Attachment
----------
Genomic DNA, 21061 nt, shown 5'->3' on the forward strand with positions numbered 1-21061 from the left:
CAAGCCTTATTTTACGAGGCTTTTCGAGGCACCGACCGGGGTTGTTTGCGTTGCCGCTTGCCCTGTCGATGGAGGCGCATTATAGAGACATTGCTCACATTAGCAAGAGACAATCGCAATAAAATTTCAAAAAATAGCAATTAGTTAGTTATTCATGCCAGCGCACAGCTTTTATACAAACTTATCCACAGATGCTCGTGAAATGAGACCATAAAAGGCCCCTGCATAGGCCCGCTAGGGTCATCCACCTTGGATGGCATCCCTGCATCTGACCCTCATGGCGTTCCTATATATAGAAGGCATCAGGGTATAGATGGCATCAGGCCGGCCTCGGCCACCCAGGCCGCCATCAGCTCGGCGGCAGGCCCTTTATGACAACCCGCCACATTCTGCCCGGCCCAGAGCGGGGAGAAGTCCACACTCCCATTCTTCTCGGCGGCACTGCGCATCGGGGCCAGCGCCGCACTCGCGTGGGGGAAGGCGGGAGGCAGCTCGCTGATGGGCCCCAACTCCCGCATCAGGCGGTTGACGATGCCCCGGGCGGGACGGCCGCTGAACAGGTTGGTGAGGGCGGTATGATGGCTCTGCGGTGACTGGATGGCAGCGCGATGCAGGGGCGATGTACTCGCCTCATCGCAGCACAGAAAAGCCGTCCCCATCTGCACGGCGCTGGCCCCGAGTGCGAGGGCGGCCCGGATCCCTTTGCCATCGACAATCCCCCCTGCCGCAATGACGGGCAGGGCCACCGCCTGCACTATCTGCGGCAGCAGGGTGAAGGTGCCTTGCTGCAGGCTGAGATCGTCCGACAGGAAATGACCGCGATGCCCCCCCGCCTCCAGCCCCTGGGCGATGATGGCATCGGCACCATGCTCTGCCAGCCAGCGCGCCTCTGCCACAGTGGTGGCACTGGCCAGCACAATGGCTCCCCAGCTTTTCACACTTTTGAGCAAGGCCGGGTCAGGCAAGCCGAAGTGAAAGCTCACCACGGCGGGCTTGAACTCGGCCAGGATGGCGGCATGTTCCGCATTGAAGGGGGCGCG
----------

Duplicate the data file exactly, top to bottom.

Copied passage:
Genomic DNA, 21061 nt, shown 5'->3' on the forward strand with positions numbered 1-21061 from the left:
CAAGCCTTATTTTACGAGGCTTTTCGAGGCACCGACCGGGGTTGTTTGCGTTGCCGCTTGCCCTGTCGATGGAGGCGCATTATAGAGACATTGCTCACATTAGCAAGAGACAATCGCAATAAAATTTCAAAAAATAGCAATTAGTTAGTTATTCATGCCAGCGCACAGCTTTTATACAAACTTATCCACAGATGCTCGTGAAATGAGACCATAAAAGGCCCCTGCATAGGCCCGCTAGGGTCATCCACCTTGGATGGCATCCCTGCATCTGACCCTCATGGCGTTCCTATATATAGAAGGCATCAGGGTATAGATGGCATCAGGCCGGCCTCGGCCACCCAGGCCGCCATCAGCTCGGCGGCAGGCCCTTTATGACAACCCGCCACATTCTGCCCGGCCCAGAGCGGGGAGAAGTCCACACTCCCATTCTTCTCGGCGGCACTGCGCATCGGGGCCAGCGCCGCACTCGCGTGGGGGAAGGCGGGAGGCAGCTCGCTGATGGGCCCCAACTCCCGCATCAGGCGGTTGACGATGCCCCGGGCGGGACGGCCGCTGAACAGGTTGGTGAGGGCGGTATGATGGCTCTGCGGTGACTGGATGGCAGCGCGATGCAGGGGCGATGTACTCGCCTCATCGCAGCACAGAAAAGCCGTCCCCATCTGCACGGCGCTGGCCCCGAGTGCGAGGGCGGCCCGGATCCCTTTGCCATCGACAATCCCCCCTGCCGCAATGACGGGCAGGGCCACCGCCTGCACTATCTGCGGCAGCAGGGTGAAGGTGCCTTGCTGCAGGCTGAGATCGTCCGACAGGAAATGACCGCGATGCCCCCCCGCCTCCAGCCCCTGGGCGATGATGGCATCGGCACCATGCTCTGCCAGCCAGCGCGCCTCTGCCACAGTGGTGGCACTGGCCAGCACAATGGCTCCCCAGCTTTTCACACTTTTGAGCAAGGCCGGGTCAGGCAAGCCGAAGTGAAAGCTCACCACGGCGGGCTTGAACTCGGCCAGGATGGCGGCATGTTCCGCATTGAAGGGGGCGCG